"In the wake of the deadly meningitis outbreak, it seems the FDA is finally doing its job and inspecting large-scale compounding operations with lengthy rap sheets," Murphy and Rep. Fred Upton, chairman of the Energy and Commerce Committee, wrote. "NECC and Ameridose [a subsidiary of NECC] were long on the FDA's radar screen as bad actors - years before the 2012 outbreak. FDA's inaction in the face of what the agency knew about these companies is inexcusable."
"Out of respect for the victims and their families, we need to stay focused on our mission of gathering all the facts - including those that show why the FDA failed to do something sooner and protect the public from NECC's contaminated drugs," they continued. "The documents we have gathered over the last six months paint a disturbing picture of how the FDA let the American people down."
That line of reasoning is similar to the one initially used by legislators in the initial House committee hearing in 2012, when GOP legislators in particular tore into FDA Commissioner Margaret Hamburg, questioning why FDA had not inspected the firm despite it having been on the agency's radar for more than a decade.
In a particular memorable and contentious exchange, Murphy lambasted Hamburg, accusing her of a failure of leadership. "What you have to do is easy, ma'am. Leadership is easy if you're willing to accept it, and you are not."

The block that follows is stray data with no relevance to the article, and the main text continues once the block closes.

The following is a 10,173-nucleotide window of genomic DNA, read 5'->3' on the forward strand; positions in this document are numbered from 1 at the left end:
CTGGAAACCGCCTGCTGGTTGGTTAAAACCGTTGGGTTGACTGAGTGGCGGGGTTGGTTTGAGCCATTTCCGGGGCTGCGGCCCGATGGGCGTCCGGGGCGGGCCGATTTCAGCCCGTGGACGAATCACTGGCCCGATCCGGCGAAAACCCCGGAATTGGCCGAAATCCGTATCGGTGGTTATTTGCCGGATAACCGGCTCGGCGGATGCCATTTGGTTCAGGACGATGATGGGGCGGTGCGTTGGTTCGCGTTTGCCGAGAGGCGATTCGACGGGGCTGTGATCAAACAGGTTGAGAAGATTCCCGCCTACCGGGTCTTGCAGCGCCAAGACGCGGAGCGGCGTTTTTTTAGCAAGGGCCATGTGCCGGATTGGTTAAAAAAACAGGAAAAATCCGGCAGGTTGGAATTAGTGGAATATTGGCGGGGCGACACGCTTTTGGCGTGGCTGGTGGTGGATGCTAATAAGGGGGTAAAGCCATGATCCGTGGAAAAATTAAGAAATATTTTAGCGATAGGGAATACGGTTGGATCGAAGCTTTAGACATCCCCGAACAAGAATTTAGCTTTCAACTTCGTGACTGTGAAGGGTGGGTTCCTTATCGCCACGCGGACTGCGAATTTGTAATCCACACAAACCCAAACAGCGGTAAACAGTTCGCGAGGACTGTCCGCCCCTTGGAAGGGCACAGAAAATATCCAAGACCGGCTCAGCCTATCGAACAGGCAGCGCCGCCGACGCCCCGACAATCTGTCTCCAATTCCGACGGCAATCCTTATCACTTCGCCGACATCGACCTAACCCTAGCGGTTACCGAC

"Go look in the eyes of the victims and try to comfort them with that," he added, referring to Hamburg's answer over definitional complexity.
But if the 2012 hearing was notable for the apparent flat-footedness that Democrats and Hamburg seem to have been caught with, they are showing signs that they are much better prepared to defend themselves from the attacks of GOP legislators during Tuesday's hearing.
A case in point may well be a document posted by Democrats on 12 April 2013. The document, a notice from the International Academy of Compounding Pharmacists, a trade organization that advocates on behalf of the compounding industry, instructs its members of their right not to comply with requests that are basic to other areas of pharmaceutical manufacturing.
"Under no circumstances should you give [FDA] a formula, invoice or any other piece of paper," IACP instructs its members. "Ask specifically if this is a formal FDA inspection. They will reply that it is not. Regardless of the answer, tell them you are claiming your exemption as a compliant, licensed pharmacy. Look at the back of their forms, there is a place for you to claim that. Be prepared, they probably won't know what to do if you refuse to give out paperwork."
The letter goes on to concede that while FDA has the right to inspect a pharmacy, "The investigator does not have free rein to go everywhere in your facility or to see everything."